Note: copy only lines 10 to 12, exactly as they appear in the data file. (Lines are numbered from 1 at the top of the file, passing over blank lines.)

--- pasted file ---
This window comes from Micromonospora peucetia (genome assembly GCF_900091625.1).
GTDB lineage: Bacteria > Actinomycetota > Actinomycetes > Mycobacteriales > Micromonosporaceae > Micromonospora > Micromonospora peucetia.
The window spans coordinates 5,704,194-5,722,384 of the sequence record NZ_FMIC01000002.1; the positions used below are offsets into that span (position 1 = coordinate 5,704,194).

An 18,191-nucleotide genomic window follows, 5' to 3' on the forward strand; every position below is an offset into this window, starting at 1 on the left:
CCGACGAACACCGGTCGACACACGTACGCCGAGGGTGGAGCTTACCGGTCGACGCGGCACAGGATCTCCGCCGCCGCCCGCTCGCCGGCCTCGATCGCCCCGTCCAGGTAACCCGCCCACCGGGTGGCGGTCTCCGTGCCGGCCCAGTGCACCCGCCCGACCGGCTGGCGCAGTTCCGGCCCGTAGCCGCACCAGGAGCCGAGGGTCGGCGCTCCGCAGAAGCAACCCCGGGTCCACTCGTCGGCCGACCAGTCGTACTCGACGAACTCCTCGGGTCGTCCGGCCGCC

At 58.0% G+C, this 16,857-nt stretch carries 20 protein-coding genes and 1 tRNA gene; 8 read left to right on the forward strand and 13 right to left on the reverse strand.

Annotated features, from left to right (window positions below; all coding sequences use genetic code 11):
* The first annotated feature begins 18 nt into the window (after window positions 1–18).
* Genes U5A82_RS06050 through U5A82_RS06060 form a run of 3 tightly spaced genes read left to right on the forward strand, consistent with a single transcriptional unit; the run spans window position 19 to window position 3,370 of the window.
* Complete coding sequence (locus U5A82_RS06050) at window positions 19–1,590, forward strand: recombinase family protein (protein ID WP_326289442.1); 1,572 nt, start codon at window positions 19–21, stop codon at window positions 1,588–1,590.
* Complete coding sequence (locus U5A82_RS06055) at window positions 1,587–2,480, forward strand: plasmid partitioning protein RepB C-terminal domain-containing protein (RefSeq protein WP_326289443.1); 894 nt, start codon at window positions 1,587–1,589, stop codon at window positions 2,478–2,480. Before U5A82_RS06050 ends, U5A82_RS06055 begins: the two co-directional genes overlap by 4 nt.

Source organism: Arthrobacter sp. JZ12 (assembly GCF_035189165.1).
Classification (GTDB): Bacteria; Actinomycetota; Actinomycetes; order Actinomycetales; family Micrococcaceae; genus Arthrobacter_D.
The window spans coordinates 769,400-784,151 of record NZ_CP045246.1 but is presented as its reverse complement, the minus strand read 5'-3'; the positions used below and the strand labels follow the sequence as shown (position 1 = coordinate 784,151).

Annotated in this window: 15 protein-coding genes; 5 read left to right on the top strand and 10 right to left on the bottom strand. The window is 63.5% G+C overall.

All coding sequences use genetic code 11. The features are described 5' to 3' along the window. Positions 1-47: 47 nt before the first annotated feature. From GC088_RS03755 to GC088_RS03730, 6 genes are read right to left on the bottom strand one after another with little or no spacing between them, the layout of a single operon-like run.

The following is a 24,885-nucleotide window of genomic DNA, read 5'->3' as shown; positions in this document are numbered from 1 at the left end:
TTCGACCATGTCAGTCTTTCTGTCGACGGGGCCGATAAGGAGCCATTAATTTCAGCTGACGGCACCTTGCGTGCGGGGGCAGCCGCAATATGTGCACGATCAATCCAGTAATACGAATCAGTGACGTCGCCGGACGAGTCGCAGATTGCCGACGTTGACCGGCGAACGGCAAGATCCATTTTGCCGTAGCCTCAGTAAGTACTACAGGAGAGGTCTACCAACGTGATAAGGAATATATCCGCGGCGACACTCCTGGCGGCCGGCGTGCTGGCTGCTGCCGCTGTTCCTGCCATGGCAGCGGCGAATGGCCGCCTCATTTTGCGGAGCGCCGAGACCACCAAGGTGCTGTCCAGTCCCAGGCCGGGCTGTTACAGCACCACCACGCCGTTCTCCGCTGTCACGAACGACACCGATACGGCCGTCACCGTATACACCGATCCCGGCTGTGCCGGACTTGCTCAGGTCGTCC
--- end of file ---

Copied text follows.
* Complete coding sequence (locus U5A82_RS06050) at window positions 19–1,590, forward strand: recombinase family protein (protein ID WP_326289442.1); 1,572 nt, start codon at window positions 19–21, stop codon at window positions 1,588–1,590.
* Complete coding sequence (locus U5A82_RS06055) at window positions 1,587–2,480, forward strand: plasmid partitioning protein RepB C-terminal domain-containing protein (RefSeq protein WP_326289443.1); 894 nt, start codon at window positions 1,587–1,589, stop codon at window positions 2,478–2,480. Before U5A82_RS06050 ends, U5A82_RS06055 begins: the two co-directional genes overlap by 4 nt.

Source organism: Arthrobacter sp. JZ12 (assembly GCF_035189165.1).